Can Nothing Stop the Idea of Privatizing City-Owned Parking Garages?
Like a once-vanquished zombie rising from its grave in a poorly conceived sequel, the city is reportedly considering a series of plans that would hand over control and profit for nine city-owned parking garages to a private entity. Last January, the City Council rejected a proposal by Mayor Antonio Villaraigosa to begin soliciting bids for the city’s lots, but apparently that didn’t stop some organizations from soliciting bids anyways. City Watch reports that City Administrative Officer Miguel Santana has received several “unsolicited” offers to manage or lease the 8,200 parking spaces located in nine garages. Jack Humperville reports:
These offers included a proposal to sell the parking garages for an upfront payment of over $200 million, similar to the proposals that were rejected by the City Council. There are also convoluted Lease-Leaseback transactions that involve considerable financial engineering. But again, they all appear to involve upfront cash in return for the ability to operate the parking garages.
The CAO report, embedded at the bottom of Humperville’s story, lists four options that the City Council might want to consider in a closed door session. They include a $200 million offer to lease the garages for fifty years, a series of lease-leaseback agreements where the city receives and upfront payment but then leases back the garage from the private partner, and creating a city-wide management contract that would require the winning bidder to pay off the city’s parking lot debt.
We should stress that at this point, the Council hasn’t responded to the CAO’s report, but if the city is going to move forward (again) with privatizing city-controlled lots, it doesn’t mean that they can’t get a good deal out of a potential lease. If the Council, CAO and Mayor’s Office can answer these four questions, which Streetsblog has presented before, then Los Angeles could be the first city in the country to have a “public-private-partnership” involving the leasing of parking spaces in the country.
How does Los Angeles avoid becoming the next Chicago?
The best known parking lease plan in America was the leasing of metered and street parking spaces in Chicago. To put it mildly, Chicago got fleeced. Morgan Stanley has raised parking rates and already recouped their initial investment. The next seventy three years of their lease will be pure profit. Children not even born will have grandchildren paying for this sweetheart deal because the Chicago politicians were too scared to raise meter rates on their own.
Rather than outsourcing profits, why doesn’t the city just raise the rates at these garages?
Business groups in Hollywood, Westwood and the Downtown have fought previous privatization plans, because they believe that subsidized parking is key to local business models. Drivers and businesses basically went on the warpath after the city raised meter rates and installed smart meters in 2009.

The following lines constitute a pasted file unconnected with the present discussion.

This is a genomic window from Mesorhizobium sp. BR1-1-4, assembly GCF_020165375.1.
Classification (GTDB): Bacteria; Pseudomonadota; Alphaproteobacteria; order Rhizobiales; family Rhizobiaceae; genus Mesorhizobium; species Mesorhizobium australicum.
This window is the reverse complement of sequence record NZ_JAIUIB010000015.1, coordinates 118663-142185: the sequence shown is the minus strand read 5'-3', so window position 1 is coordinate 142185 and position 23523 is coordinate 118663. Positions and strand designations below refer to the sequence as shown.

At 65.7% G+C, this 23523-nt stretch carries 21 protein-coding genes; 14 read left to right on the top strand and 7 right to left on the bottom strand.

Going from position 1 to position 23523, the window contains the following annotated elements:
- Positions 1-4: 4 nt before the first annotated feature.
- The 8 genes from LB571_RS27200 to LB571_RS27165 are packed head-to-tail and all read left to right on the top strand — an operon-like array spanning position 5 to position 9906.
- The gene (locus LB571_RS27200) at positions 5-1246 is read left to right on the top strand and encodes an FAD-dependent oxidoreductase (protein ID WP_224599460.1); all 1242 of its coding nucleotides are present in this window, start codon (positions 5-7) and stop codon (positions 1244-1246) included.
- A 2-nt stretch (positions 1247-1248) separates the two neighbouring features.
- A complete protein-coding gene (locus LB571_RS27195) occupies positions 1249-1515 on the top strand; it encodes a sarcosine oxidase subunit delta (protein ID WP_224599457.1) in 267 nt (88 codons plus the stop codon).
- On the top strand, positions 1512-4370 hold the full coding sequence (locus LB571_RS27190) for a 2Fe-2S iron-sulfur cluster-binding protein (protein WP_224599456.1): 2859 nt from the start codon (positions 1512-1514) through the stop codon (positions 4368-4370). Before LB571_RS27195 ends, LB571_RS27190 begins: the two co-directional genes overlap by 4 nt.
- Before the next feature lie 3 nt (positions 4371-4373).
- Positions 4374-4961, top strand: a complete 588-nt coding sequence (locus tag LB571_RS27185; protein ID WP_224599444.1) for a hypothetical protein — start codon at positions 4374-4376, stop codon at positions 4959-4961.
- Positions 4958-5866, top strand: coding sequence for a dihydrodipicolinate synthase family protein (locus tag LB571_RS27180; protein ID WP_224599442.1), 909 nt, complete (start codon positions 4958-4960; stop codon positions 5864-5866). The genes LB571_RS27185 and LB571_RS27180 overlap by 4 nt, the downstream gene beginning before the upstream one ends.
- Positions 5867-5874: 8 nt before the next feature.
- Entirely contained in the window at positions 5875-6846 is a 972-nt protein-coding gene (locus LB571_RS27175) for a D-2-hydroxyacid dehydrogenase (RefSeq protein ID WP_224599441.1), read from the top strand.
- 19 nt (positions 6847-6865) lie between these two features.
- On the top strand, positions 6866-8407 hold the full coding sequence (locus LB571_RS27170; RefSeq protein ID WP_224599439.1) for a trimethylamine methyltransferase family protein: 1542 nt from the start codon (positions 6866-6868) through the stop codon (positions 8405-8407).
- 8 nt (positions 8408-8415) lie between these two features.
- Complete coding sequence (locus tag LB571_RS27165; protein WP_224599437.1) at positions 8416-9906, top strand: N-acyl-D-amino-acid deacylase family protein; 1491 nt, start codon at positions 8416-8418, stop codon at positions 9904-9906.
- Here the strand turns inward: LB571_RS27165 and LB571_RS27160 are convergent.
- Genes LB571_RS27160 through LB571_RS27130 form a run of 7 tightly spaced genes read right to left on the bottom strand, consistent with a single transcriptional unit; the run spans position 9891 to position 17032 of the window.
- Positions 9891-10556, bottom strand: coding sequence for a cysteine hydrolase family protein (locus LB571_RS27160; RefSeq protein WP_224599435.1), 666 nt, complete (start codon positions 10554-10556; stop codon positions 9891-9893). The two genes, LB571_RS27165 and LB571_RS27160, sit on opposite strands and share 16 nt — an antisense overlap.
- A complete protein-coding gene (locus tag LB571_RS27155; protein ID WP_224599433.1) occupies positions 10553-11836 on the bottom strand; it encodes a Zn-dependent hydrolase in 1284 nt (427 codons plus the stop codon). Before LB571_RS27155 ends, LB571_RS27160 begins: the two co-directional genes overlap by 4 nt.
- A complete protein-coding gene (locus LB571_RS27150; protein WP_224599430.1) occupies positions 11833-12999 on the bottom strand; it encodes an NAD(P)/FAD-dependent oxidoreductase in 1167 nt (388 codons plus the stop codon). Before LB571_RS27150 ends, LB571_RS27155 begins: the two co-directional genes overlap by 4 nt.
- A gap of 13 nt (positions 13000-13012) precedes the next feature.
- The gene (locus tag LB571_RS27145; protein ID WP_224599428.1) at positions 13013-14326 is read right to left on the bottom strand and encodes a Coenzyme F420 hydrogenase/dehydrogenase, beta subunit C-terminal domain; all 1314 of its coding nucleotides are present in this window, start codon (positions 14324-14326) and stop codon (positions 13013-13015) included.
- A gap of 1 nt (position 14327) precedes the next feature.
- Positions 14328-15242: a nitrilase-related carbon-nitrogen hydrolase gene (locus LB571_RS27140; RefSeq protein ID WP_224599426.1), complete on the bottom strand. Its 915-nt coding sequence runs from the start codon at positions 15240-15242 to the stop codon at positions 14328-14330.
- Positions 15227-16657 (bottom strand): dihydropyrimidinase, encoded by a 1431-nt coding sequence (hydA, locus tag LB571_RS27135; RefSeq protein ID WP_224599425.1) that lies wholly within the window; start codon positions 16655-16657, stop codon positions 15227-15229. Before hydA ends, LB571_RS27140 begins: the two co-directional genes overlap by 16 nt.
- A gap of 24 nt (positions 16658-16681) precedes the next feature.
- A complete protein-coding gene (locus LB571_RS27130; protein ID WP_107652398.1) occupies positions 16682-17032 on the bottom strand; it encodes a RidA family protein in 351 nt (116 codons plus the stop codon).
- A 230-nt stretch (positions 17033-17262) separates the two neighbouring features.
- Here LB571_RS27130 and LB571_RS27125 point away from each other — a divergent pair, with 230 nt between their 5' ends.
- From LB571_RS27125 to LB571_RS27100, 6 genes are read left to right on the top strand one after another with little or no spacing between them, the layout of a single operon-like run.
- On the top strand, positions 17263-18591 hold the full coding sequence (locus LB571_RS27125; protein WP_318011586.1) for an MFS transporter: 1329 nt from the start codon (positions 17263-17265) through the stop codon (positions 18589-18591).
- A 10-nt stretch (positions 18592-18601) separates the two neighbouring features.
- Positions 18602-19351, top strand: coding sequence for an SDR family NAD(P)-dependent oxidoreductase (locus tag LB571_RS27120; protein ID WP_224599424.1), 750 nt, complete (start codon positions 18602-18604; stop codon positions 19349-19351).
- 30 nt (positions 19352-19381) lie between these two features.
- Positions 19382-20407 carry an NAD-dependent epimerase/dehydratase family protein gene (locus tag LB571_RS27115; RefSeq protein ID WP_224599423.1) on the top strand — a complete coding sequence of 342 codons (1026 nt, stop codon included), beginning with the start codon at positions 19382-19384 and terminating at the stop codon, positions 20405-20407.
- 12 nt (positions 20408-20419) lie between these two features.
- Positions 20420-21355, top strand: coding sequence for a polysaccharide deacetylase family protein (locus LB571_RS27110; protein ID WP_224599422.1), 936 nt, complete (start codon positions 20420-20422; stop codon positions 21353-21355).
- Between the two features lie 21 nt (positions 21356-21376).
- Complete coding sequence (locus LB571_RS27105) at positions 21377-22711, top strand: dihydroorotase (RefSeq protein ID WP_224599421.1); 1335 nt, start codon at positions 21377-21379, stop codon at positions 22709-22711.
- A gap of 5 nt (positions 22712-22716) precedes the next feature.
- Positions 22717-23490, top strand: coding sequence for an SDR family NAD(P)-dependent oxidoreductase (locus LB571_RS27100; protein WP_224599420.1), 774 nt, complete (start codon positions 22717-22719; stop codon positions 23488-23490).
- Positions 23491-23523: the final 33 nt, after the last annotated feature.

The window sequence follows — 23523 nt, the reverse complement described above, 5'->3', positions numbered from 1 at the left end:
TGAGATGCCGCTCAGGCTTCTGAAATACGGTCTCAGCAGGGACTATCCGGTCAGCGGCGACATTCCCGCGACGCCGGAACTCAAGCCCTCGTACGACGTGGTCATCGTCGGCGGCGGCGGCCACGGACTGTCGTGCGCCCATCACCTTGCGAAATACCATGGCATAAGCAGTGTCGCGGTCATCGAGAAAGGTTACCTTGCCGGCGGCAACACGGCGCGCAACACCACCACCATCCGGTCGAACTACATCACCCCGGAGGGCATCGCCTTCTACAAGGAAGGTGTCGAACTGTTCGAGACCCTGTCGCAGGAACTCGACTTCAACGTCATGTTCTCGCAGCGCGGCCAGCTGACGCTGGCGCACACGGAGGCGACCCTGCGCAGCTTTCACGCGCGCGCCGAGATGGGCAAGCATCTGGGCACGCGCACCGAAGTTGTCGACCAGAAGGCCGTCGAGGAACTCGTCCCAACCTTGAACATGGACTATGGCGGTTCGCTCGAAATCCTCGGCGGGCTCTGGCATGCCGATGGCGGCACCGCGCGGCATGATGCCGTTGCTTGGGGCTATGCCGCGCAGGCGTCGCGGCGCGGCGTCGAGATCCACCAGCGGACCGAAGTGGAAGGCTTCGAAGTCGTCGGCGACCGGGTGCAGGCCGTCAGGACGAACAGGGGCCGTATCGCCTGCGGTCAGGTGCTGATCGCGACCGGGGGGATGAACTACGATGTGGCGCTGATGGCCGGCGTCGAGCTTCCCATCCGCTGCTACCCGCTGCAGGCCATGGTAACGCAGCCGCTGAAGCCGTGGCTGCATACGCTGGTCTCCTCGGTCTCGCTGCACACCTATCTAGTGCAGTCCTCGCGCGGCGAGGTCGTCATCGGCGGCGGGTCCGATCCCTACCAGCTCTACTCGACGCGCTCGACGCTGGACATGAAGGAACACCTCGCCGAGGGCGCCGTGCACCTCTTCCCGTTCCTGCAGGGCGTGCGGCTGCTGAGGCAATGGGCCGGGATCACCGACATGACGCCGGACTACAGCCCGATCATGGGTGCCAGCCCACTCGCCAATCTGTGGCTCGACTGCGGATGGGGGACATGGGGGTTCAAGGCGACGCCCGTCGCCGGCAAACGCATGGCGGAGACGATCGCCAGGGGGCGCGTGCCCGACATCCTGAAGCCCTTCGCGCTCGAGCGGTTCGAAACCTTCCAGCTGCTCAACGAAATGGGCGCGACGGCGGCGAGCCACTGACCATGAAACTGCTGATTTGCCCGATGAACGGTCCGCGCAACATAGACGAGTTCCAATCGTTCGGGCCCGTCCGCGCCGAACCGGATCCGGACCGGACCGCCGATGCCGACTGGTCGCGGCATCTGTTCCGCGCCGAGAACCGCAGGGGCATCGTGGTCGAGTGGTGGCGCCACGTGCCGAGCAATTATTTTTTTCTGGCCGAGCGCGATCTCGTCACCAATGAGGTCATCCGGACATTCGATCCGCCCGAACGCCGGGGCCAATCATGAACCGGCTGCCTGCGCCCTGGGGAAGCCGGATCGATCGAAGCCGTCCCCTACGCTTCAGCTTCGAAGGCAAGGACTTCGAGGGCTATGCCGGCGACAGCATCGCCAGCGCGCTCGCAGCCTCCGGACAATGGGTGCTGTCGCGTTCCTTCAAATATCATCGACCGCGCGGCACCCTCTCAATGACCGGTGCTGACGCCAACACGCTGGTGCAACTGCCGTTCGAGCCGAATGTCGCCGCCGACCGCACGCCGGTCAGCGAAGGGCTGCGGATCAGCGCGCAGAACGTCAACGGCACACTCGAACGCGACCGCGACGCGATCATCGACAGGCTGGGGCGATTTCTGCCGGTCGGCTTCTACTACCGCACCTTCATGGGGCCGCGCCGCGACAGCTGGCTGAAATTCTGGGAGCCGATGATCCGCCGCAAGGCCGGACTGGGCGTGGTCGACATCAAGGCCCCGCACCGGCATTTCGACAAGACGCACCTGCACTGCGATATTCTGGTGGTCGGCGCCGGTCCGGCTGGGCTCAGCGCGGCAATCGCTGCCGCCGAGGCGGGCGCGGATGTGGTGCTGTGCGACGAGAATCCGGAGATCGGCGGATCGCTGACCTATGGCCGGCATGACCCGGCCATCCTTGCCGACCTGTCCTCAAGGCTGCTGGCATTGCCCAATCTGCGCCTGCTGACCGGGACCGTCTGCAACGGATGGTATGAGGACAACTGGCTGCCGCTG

These businesses and advocates are basically arguing for a subsidy for parking their car. If the city believes a private operator can make enough profits to temporarily fix the city’s budget, it means that it believes that the operators are going to do so by raising the rates. In other words, the city hasn’t been pricing its spaces at market value and has been subsidizing the cost of parking in city owned garages.
In a recent editorial, the Daily News basically calls advocates of market rate parking who believe the Council has the guts to do this their own dayreamers:
And those who think the City Council will on its own make the financially responsible but politically difficult choice of raising rates and ending parking subsidies have their heads in the sand. The council has consistently balked at making hard choices for the good of many when confronted by the protests of the few.
But outsourcing the political will to adjust parking costs to meet the market rate did not shield Chicago pols from public outrage when rates went up and the profits went to Morgan Stanley instead of the City of Chicago. People who think that the beneficiaries of subsidized parking won’t get mad at the city when rates go up have their heads in the same theoretical sand.
If the city believes these garages aren’t something that can raise revenue, and believes that they are going to fleece the private operator; that means these garages are a bad use of public spaces. Land is one of the most valuable resources in the city, and if we’re wasting some of it on parking, and the city doesn’t mind losing control of the land, our next question is obvious.
Why aren’t we looking at just selling the land outright? If someone wants to operate a parking lot, fine. If someone wants to use the land for something else, why not?
And here’s the last question, and one that’s been so ignored that no leasing plan has even been heard by the City Council Transportation Committee. What impact will leasing these garages have on local traffic circulation and any long-term reforms that future mayors or Councils might want to implement?
Nobody is discussing this, other than the below-market rate advocates who worry the increased rates will drive away business. A study by LADOT or some other parking expert, should be a prerequisite before any city makes a plan to lease their public parking.